Here's an excerpt:

        The way libraries acquire basic content for their readers has been completely upended in the last two decades. In this rapid electronic environment, content providers are pressed to enhance and update existing products or to produce competitive new products, with ever-increasing functionality and with great uncertainty about what users will pay for and how much they will pay. At the same time, numerous new producers are entering the electronic marketplace. We are living in an information Wild West, which can put libraries and publishers face to face on Main Street at high noon, often without the third-party subscription agents or book jobbers we used to depend on. This article discusses how we got to this place; whether one should prefer copyright or license; the differing view of rights by authors, publishers, libraries and their end users; different types of licenses; and current issues in licensing.

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          New LIBLICENSE Model License Agreement

          Posted in Electronic Resources, Licenses on December 8th, 2014

          The Center for Research Libraries and others have released a new LIBLICENSE Model License Agreement.

          Here's an excerpt from the announcement:

          The model license outlines the main provisions a good library e-resources content license should contain, highlighting as well key points for decisions and negotiations with publishers. The document is expected to support libraries' efforts to serve their users and achieve the core mission of preserving intellectual heritage in the digital age by negotiating the best terms of use. The original LIBLICENSE model license, released in 2001, has supported long-term access and stewardship goals; the new revision will help librarians address a new generation of issues and challenges.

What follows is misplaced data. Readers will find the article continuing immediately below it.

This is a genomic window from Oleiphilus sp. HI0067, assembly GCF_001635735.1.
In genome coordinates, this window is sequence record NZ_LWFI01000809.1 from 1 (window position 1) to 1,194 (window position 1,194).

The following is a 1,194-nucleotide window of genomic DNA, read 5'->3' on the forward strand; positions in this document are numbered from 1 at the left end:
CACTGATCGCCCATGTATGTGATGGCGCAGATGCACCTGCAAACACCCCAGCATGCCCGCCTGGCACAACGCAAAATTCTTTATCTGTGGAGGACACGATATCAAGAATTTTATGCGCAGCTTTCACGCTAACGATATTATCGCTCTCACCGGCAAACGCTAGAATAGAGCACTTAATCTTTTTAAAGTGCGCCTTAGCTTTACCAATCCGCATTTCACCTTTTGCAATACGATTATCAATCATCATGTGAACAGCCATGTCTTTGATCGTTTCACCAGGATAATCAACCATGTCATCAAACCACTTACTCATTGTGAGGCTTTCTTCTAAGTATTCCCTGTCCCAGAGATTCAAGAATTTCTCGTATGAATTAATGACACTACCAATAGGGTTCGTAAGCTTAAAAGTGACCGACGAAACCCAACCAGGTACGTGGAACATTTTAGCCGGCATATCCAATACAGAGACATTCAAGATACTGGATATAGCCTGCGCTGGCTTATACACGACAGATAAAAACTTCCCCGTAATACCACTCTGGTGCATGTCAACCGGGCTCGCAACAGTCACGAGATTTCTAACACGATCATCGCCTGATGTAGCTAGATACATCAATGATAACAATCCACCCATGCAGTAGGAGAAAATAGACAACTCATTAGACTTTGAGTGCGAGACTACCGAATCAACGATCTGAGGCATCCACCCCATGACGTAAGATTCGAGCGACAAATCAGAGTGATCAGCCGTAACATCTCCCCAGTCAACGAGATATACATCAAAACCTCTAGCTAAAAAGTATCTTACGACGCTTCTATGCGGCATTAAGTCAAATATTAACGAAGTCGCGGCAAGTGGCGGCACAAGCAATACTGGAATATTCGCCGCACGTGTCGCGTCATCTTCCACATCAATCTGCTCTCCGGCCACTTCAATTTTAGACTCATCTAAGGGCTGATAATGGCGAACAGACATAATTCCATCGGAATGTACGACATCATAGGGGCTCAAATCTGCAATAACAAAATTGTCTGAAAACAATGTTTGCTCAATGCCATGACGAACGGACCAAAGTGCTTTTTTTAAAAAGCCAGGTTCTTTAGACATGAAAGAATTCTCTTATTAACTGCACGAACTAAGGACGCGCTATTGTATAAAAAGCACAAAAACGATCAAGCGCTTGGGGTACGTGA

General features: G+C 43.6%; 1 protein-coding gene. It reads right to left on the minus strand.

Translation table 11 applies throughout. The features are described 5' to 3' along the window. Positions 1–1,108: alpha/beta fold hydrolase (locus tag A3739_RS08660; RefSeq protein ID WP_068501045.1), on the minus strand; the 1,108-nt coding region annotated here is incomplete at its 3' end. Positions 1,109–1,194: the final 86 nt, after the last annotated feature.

Digital Scholarship | "A Quarter-Century as an Open Access Publisher"

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            "How Streaming Media Could Threaten the Mission of Libraries"

            Posted in Copyright, Libraries, Licenses, Research Libraries on August 25th, 2014

            Steve Kolowich has published "How Streaming Media Could Threaten the Mission of Libraries" in Wired Campus.

            Here's an excerpt:

            Welcome to content licensing, a great source of anxiety for librarians in the digital era. In previous decades, the university librarians might have bought a CD of the Dudamel album for $25 and kept it in circulation it for as long as the disc remained viable. Here they were asked to pay the publisher 10 times that amount (plus a licensing fee that would probably exceed the processing fee) for access to a quarter of the album for two years.

            Digital Scholarship | "A Quarter-Century as an Open Access Publisher"

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              "Ebook Pricing Hikes Amount to Price-Gouging"

              Posted in Licenses, Publishing, Research Libraries, Scholarly Books on June 2nd, 2014

              Boston Library Consortium has released "Ebook Pricing Hikes Amount to Price-Gouging" as a letter to the Chronicle of Higher Education.